Seeking Liquidity, Harvard Ups Cash Allocation to $1 Billion

The oldest and richest college in the US has released its annual report saying that following the financial crisis that left endowments around the country struggling to run their campuses, it has boosted its holdings of cash, US Treasuries, and other easy-to-sell assets.

(October 26, 2010) — After being pummeled by the global financial crisis that left endowments around the country short of money, Harvard, like other wealthy universities, has increased its cash holdings and aims to “maintain or further increase” cash holdings this fiscal year, it said in its annual report, adding that it had a combined $4 billion of so-called internal liquidity as of June 30.

As part of the school’s strategic shift to form a more liquid portfolio, the Cambridge, Massachusetts-based university revealed it has more than tripled its amount of cash, US Treasuries, and other liquid assets to $1 billion by the end of fiscal year 2010 from $300 million in June 2008 while decreasing the amount of operating funds in its endowment, according to the university’s annual report. From December 2008 to November 2009, Harvard, Yale University, and 13 other wealthy universities that rely heavily on endowment earnings to run their campuses sold a combined $7.2 billion of taxable bonds as they ran low on cash.

Last year, Harvard lost $1.8 billion of its operating funds because much of the money was invested alongside its endowment, which dropped 27.3% and led to layoffs, salary freezes and a delay in construction projects. This year, however, the school’s investments rose 11% for its fiscal year ended June 30, outpacing its own benchmark.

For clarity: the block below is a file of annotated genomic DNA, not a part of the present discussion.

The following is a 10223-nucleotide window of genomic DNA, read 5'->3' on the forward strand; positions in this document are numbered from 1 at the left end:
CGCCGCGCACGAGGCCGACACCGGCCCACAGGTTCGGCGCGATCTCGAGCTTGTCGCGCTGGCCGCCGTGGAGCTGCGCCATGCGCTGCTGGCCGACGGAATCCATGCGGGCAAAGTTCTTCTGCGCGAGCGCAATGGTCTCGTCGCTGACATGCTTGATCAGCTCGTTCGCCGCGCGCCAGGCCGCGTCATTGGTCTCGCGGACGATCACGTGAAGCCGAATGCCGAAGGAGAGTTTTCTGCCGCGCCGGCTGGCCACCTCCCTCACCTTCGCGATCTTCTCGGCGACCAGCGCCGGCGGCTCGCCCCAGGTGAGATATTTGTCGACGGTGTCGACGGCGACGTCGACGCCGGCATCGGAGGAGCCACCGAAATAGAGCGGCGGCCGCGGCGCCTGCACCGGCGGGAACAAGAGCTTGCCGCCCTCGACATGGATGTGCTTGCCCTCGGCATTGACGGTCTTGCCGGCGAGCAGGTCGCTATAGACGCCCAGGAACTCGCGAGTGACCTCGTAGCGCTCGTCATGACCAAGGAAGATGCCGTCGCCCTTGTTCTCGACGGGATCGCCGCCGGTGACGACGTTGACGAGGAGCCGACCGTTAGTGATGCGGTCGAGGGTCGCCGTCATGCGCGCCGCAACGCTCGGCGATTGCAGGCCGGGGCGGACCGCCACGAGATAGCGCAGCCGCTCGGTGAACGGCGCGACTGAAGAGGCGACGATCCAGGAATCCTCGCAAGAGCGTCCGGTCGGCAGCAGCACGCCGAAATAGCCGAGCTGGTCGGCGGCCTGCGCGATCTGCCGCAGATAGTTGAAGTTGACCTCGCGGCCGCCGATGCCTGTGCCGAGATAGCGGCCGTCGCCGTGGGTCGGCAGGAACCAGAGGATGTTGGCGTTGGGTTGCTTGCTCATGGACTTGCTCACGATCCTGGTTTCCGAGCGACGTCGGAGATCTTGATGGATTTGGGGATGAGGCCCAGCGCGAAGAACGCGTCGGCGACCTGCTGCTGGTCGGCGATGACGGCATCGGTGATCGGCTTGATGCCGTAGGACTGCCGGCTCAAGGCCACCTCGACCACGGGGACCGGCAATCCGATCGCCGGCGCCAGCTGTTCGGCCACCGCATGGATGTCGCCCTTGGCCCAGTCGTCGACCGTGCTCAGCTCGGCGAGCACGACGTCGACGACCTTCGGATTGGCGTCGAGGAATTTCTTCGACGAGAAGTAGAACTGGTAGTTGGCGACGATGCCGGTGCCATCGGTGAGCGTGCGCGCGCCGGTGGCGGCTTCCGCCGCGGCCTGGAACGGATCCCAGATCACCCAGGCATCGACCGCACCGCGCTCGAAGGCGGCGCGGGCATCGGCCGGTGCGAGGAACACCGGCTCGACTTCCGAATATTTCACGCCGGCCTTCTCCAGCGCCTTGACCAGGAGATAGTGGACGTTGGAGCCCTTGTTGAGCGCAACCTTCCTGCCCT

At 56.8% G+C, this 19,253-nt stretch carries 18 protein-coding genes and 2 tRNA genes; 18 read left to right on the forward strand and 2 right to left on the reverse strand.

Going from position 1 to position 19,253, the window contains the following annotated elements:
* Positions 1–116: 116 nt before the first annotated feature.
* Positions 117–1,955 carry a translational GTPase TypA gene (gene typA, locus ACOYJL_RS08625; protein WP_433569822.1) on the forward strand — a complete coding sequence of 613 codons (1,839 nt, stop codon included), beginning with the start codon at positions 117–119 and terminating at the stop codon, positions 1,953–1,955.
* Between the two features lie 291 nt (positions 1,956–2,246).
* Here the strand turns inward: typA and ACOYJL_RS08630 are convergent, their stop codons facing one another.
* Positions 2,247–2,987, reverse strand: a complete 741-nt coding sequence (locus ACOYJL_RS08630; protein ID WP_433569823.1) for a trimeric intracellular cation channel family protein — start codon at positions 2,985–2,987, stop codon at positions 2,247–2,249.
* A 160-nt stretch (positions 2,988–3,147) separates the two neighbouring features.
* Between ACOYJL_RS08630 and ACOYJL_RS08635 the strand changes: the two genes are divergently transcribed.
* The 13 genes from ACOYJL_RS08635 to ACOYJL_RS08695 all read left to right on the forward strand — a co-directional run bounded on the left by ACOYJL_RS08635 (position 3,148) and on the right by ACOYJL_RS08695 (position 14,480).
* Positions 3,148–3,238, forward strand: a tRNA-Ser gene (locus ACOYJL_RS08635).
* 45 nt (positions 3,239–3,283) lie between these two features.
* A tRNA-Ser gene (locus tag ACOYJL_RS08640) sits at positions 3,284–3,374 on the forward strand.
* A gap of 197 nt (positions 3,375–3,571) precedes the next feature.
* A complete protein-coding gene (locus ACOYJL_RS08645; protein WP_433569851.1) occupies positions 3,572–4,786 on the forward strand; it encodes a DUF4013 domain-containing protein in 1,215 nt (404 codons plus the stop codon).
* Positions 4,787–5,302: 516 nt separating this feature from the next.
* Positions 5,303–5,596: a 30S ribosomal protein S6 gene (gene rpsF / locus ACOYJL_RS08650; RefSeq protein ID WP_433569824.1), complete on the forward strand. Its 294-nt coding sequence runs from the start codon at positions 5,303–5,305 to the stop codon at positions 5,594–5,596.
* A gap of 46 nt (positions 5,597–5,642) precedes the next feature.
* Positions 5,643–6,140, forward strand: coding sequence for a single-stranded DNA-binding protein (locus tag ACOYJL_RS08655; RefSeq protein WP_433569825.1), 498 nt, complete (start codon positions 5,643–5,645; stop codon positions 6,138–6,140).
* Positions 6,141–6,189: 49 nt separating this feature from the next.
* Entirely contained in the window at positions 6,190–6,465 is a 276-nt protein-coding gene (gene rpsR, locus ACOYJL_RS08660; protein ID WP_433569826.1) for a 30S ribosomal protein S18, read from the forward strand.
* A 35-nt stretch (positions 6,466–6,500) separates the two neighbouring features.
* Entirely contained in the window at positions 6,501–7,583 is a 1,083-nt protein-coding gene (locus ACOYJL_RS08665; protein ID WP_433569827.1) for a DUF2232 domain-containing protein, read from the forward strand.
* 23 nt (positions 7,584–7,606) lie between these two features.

“Significant progress was made in transitioning the investment profile of the university’s pooled operating funds to be more readily available and less susceptible to illiquidity and market fluctuations,” university officials said in the report. University officials added that while Harvard has made progress in responding to a tough economic environment, the university “must continue to be vigilant in managing our finances in order to ensure that Harvard can fulfill its mission even with the continued uncertainty that surrounds us,” they wrote.

Additionally, the university reiterated its plan to delay its ambitious Allston expansion project as a result of “reduced financial resources.” According to the report, plans for development of the Allston campus will move ahead “as resources allow.”

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